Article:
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June 12, 2013

Matthew 5: 17-19

“Do not think that I have come to abolish the law or the prophets; I have come not to abolish but to fulfill. For truly I tell you, until heaven and earth pass away, not one letter, not one stroke of a letter, will pass from the law until all is accomplished. Therefore, whoever breaks one of the least of these commandments, and teaches others to do the same, will be called least in the kingdom of heaven; but whoever does them and teaches them will be called great in the kingdom of heaven.

New Revised Standard Version, copyright 1989, by the National Council of the Churches of Christ in the United States of America. Used by permission. All rights reserved. USCCB approved http://www.usccb.org/bible/approved-translations

Mutually Inclusive Goals

A number of years ago I was on the board of a new school serving young people from the inner city. In the course of several board meetings a conversation developed about keeping the school financially viable or producing a curriculum which would truly serve the students. To many board members it seemed the goals were mutually exclusive. After each such discussion, I would ask, is this really an either/or proposition? Why can’t it be both/and?  Thank goodness, the conversation did turn to the latter approach and the school has gone on to serve its students wonderfully.

It seems to me Jesus is saying the same thing in today’s gospel. He has not come to abolish the law and the prophets, but to fulfill them. It is not either/or; it is both/and. There is deep truth in the law and in the prophets. Jesus comes to make those truths even deeper and richer to feed our souls.

How often do we approach other traditions or people thinking it is either/or rather than taking the opportunity to see the beauty and truth of that tradition or person, even though they are different and unfamiliar? Will not our lives be so much richer if we can see and appreciate the beauty and truth which other people and traditions bring to the world?

What can I do today to honor someone else’s truth or tradition? 

—David McNulty is the Provincial Assistant for Advancement, Chicago-Detroit Province of the Society of Jesus

Prayer

Lord, you desire for us a life rich in friendship, in purpose, and in all that nourishes our spirit. Open our minds to the beauty and truth which other people and traditions bring to the world. We ask that we not simply tolerate diversity but that we celebrate the chance to experience life even more deeply.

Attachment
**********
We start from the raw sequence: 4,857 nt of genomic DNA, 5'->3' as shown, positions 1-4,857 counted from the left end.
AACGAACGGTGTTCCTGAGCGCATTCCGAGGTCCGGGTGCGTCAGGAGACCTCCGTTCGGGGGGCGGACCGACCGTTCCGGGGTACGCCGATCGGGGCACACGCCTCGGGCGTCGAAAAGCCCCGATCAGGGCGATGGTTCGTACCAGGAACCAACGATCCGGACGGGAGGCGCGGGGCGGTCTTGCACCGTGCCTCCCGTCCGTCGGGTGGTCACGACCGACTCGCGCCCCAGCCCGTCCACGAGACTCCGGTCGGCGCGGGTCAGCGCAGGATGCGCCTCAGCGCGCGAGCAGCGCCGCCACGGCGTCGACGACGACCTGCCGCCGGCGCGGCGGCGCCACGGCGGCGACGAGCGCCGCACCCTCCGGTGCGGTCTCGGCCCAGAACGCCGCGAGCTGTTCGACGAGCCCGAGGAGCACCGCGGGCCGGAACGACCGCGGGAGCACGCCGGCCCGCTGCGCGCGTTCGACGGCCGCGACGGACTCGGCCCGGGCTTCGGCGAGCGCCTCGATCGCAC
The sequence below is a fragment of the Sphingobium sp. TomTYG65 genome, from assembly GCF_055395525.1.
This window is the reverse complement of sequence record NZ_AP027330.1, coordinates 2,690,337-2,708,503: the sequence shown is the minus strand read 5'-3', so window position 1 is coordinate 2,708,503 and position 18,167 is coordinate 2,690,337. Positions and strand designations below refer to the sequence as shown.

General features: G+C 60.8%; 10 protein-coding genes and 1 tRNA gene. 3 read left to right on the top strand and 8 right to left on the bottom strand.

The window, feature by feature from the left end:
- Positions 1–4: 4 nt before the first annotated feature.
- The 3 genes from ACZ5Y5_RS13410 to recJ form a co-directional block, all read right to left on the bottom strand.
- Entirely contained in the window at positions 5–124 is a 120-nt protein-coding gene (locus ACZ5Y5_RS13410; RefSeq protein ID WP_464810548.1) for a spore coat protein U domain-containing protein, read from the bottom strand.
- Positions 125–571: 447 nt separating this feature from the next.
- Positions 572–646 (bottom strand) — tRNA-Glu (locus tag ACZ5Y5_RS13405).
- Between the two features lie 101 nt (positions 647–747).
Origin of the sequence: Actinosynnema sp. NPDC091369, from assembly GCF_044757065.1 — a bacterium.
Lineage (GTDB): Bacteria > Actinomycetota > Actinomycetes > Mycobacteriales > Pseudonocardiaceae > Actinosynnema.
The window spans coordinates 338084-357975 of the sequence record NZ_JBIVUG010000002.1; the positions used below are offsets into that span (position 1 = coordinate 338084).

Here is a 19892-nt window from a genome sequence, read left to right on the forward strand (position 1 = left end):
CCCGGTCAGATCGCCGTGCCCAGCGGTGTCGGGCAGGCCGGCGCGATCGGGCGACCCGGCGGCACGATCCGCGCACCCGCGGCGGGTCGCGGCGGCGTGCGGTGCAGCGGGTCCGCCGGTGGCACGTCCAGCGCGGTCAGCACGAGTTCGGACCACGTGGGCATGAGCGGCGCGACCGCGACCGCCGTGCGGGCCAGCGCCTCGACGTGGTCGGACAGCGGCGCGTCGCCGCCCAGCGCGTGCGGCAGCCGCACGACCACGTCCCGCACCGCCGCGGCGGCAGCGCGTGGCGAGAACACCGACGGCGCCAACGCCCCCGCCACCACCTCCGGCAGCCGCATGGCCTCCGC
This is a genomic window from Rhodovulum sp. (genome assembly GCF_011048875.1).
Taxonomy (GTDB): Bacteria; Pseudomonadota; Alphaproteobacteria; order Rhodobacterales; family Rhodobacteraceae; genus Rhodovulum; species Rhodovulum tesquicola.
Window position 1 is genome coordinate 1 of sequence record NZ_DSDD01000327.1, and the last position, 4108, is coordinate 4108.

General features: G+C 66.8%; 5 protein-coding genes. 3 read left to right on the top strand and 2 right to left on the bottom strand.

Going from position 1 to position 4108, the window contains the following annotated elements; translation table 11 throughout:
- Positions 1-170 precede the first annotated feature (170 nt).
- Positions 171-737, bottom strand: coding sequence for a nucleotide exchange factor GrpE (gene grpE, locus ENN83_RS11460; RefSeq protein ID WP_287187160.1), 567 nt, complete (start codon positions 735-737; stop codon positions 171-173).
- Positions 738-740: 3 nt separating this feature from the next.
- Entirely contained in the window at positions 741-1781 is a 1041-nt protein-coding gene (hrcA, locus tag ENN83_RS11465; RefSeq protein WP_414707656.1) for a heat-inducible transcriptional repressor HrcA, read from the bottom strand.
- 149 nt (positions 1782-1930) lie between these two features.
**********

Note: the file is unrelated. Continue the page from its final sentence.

—The Jesuit Prayer Team


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June 12, 2013

Matthew 5: 17-19

“Do not think that I have come to abolish the law or the prophets; I have come not to abolish but to fulfill. For truly I tell you, until heaven and earth pass away, not one letter, not one stroke of a letter, will pass from the law until all is accomplished. Therefore, whoever breaks one of the least of these commandments, and teaches others to do the same, will be called least in the kingdom of heaven; but whoever does them and teaches them will be called great in the kingdom of heaven.

New Revised Standard Version, copyright 1989, by the National Council of the Churches of Christ in the United States of America. Used by permission. All rights reserved. USCCB approved http://www.usccb.org/bible/approved-translations

Mutually Inclusive Goals

A number of years ago I was on the board of a new school serving young people from the inner city. In the course of several board meetings a conversation developed about keeping the school financially viable or producing a curriculum which would truly serve the students. To many board members it seemed the goals were mutually exclusive. After each such discussion, I would ask, is this really an either/or proposition? Why can’t it be both/and?  Thank goodness, the conversation did turn to the latter approach and the school has gone on to serve its students wonderfully.

It seems to me Jesus is saying the same thing in today’s gospel. He has not come to abolish the law and the prophets, but to fulfill them. It is not either/or; it is both/and. There is deep truth in the law and in the prophets. Jesus comes to make those truths even deeper and richer to feed our souls.

How often do we approach other traditions or people thinking it is either/or rather than taking the opportunity to see the beauty and truth of that tradition or person, even though they are different and unfamiliar? Will not our lives be so much richer if we can see and appreciate the beauty and truth which other people and traditions bring to the world?

What can I do today to honor someone else’s truth or tradition? 

—David McNulty is the Provincial Assistant for Advancement, Chicago-Detroit Province of the Society of Jesus

Prayer

Lord, you desire for us a life rich in friendship, in purpose, and in all that nourishes our spirit. Open our minds to the beauty and truth which other people and traditions bring to the world. We ask that we not simply tolerate diversity but that we celebrate the chance to experience life even more deeply.

—The Jesuit Prayer Team

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Please share the Good Word with your friends!